Noise Nuisance AppWe have just launched our first mobile phone application! The App, a collaborative effort by Encentre and Three Spires Acoustics, provides a useful logging tool for noise complainants and comes with a number of additional resources.

Most nuisance cases will result from ongoing or intermittent noise disturbances so it is important that evidence is logged over time to demonstrate that a state of affairs exists. The Noise Nuisance App enables the sufferer to get a head start by logging the information needed to help progress the case and is a really efficient alternative to diary sheets.

Within seconds the sufferer is able to make an audio recording of the noise and enter detail about the nature of the disturbance and how it affects them. At any point the user can then email their diary entries and share the audio files directly with their local environmental health department (selecting from a complete UK & NI list). Alternatively, the sufferer can use the evidence they have gathered by taking their own action or refer to social landlords who might have a responsibility to act to prevent nuisances.

Successful cases often rely upon the quality of evidence provided and commitment from the complainants. Not everyone will have access to Smartphone technology but those who do can take advantage of the Noise Nuisance App.

The App also provides 30 minutes of video advice for complainants and a news feed featuring topical articles.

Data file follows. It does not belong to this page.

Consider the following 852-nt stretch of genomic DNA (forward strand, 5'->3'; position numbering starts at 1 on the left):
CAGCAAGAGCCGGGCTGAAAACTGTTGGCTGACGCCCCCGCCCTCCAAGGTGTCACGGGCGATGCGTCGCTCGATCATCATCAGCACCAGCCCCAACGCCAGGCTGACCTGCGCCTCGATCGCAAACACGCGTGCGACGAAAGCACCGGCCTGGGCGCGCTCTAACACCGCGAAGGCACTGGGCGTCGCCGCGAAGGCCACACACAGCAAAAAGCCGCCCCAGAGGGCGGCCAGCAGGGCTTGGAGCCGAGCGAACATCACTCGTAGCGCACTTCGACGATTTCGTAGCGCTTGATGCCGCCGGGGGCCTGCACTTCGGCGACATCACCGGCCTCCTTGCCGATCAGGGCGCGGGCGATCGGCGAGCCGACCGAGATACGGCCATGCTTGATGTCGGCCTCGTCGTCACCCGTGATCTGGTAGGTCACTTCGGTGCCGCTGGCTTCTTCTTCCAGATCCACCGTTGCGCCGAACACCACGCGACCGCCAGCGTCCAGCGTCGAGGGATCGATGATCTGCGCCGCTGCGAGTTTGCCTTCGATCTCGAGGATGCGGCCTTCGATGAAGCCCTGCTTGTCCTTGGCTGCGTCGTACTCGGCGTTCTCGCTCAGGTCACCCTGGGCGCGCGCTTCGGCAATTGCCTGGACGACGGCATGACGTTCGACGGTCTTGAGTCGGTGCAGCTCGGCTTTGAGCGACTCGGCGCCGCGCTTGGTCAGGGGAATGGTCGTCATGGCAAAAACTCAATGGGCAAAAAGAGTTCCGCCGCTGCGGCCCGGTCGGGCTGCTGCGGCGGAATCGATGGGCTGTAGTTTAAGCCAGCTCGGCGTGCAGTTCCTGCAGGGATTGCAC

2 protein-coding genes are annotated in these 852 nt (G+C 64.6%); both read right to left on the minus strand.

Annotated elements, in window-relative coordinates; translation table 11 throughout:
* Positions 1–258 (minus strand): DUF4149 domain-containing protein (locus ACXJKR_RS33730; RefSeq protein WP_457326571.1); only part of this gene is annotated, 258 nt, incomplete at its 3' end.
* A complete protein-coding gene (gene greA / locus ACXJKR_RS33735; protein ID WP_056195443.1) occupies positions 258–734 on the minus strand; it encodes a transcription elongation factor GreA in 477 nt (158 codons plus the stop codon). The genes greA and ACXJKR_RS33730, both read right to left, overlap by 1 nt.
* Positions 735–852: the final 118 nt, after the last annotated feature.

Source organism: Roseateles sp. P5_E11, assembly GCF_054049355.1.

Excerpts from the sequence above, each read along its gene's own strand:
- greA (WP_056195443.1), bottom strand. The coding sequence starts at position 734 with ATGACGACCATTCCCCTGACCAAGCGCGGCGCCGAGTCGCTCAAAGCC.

The Android version will be launched soon but, in the meantime, iPhone users can find the App here or by searching for "Noise Nuisance" on iTunes. More information, including Q&As, can be found on the Noise Nuisance Association's website.

Puff Puff Nudge Nudge

Over time regulators have prohibited smoking inside public spaces, increased the minimum age for tobacco sales, placed bans on tobacco advertising, imposed mandatory health warnings on packaging and, last year, even prohibited the sale of tobacco products from vending machines. Such measures have been imposed through a gradual introduction of health protection regulation.

The latest step in this development was the removal of tobacco displays from large shops (with a ban on tobacco displays for smaller shops to be implemented in 2015). The removal of cigarette branding, says Health Secretary Andrew Lansley, will deter young smokers from starting smoking through the removal of 'glitzy packaging'. The UK was not the first to introduce the latest measure; some other European countries had already been implementing the prohibition. On the whole, experiences in other countries indicate that the graduated regulatory approach being followed in the UK may be effective. In Canada, for example, there has been a gradual decline in teenage smoking over the last decade.

So what can we expect next on the smokeless horizon? Well, the government are currently considering whether they will require plain packaging on tobacco products. Again, if the ban on plain packaging were to go ahead, Britain would not be the first to impose it. Despite the threat of legal action and international arbitration, Australia's Upper House approved a ban on the use of trademarks and brand logo on tobacco packaging. In addition, groups like the BMA have called for a ban on smoking in all vehicles. Similar legislation exists in other countries aimed at protecting children from the effects of second-hand smoke in cars.